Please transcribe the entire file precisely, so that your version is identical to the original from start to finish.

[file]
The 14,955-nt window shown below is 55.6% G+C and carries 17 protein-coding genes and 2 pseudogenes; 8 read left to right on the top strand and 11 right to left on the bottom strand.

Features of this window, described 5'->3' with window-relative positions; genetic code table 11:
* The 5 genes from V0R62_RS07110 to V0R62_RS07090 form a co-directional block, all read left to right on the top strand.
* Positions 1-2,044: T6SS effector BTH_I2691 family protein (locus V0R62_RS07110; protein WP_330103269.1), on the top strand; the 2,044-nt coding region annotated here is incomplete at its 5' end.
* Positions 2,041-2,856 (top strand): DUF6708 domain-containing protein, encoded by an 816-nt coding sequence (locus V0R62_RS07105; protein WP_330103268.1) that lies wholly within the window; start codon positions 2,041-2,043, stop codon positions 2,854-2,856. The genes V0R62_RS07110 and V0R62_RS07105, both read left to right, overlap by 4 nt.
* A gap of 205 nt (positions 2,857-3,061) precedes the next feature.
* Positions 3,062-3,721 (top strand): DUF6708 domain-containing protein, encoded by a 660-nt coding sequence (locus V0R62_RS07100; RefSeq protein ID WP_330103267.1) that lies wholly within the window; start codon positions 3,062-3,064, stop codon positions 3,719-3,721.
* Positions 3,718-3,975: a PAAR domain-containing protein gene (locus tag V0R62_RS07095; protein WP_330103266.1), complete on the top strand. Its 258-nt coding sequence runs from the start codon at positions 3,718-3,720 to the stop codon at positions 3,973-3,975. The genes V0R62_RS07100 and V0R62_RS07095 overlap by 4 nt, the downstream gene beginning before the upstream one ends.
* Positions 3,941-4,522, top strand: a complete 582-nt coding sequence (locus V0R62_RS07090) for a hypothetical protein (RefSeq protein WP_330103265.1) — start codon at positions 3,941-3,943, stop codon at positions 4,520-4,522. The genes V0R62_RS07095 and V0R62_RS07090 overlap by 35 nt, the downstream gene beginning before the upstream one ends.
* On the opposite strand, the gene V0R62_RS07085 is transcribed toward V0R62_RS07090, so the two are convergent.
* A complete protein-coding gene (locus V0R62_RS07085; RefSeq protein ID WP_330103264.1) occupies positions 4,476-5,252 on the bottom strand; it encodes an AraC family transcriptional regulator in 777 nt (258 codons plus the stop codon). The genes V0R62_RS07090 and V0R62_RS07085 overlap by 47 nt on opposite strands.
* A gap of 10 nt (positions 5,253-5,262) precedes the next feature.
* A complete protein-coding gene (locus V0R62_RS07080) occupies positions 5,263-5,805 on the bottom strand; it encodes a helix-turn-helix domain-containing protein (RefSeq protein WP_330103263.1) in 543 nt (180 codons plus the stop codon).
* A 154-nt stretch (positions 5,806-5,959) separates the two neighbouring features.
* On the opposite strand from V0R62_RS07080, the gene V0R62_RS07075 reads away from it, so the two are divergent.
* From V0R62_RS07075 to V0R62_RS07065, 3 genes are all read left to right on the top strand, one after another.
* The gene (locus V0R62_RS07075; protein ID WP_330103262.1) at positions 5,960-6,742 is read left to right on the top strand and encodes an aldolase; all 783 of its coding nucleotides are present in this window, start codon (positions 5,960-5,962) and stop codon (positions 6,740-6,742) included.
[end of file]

The 14,955-nt window shown below is 55.6% G+C and carries 17 protein-coding genes and 2 pseudogenes; 8 read left to right on the top strand and 11 right to left on the bottom strand.

Features of this window, described 5'->3' with window-relative positions; genetic code table 11:
* The 5 genes from V0R62_RS07110 to V0R62_RS07090 form a co-directional block, all read left to right on the top strand.
* Positions 1-2,044: T6SS effector BTH_I2691 family protein (locus V0R62_RS07110; protein WP_330103269.1), on the top strand; the 2,044-nt coding region annotated here is incomplete at its 5' end.
* Positions 2,041-2,856 (top strand): DUF6708 domain-containing protein, encoded by an 816-nt coding sequence (locus V0R62_RS07105; protein WP_330103268.1) that lies wholly within the window; start codon positions 2,041-2,043, stop codon positions 2,854-2,856. The genes V0R62_RS07110 and V0R62_RS07105, both read left to right, overlap by 4 nt.
* A gap of 205 nt (positions 2,857-3,061) precedes the next feature.
* Positions 3,062-3,721 (top strand): DUF6708 domain-containing protein, encoded by a 660-nt coding sequence (locus V0R62_RS07100; RefSeq protein ID WP_330103267.1) that lies wholly within the window; start codon positions 3,062-3,064, stop codon positions 3,719-3,721.
* Positions 3,718-3,975: a PAAR domain-containing protein gene (locus tag V0R62_RS07095; protein WP_330103266.1), complete on the top strand. Its 258-nt coding sequence runs from the start codon at positions 3,718-3,720 to the stop codon at positions 3,973-3,975. The genes V0R62_RS07100 and V0R62_RS07095 overlap by 4 nt, the downstream gene beginning before the upstream one ends.
* Positions 3,941-4,522, top strand: a complete 582-nt coding sequence (locus V0R62_RS07090) for a hypothetical protein (RefSeq protein WP_330103265.1) — start codon at positions 3,941-3,943, stop codon at positions 4,520-4,522. The genes V0R62_RS07095 and V0R62_RS07090 overlap by 35 nt, the downstream gene beginning before the upstream one ends.
* On the opposite strand, the gene V0R62_RS07085 is transcribed toward V0R62_RS07090, so the two are convergent.
* A complete protein-coding gene (locus V0R62_RS07085; RefSeq protein ID WP_330103264.1) occupies positions 4,476-5,252 on the bottom strand; it encodes an AraC family transcriptional regulator in 777 nt (258 codons plus the stop codon). The genes V0R62_RS07090 and V0R62_RS07085 overlap by 47 nt on opposite strands.
* A gap of 10 nt (positions 5,253-5,262) precedes the next feature.
* A complete protein-coding gene (locus V0R62_RS07080) occupies positions 5,263-5,805 on the bottom strand; it encodes a helix-turn-helix domain-containing protein (RefSeq protein WP_330103263.1) in 543 nt (180 codons plus the stop codon).
* A 154-nt stretch (positions 5,806-5,959) separates the two neighbouring features.
* On the opposite strand from V0R62_RS07080, the gene V0R62_RS07075 reads away from it, so the two are divergent.
* From V0R62_RS07075 to V0R62_RS07065, 3 genes are all read left to right on the top strand, one after another.
* The gene (locus V0R62_RS07075; protein ID WP_330103262.1) at positions 5,960-6,742 is read left to right on the top strand and encodes an aldolase; all 783 of its coding nucleotides are present in this window, start codon (positions 5,960-5,962) and stop codon (positions 6,740-6,742) included.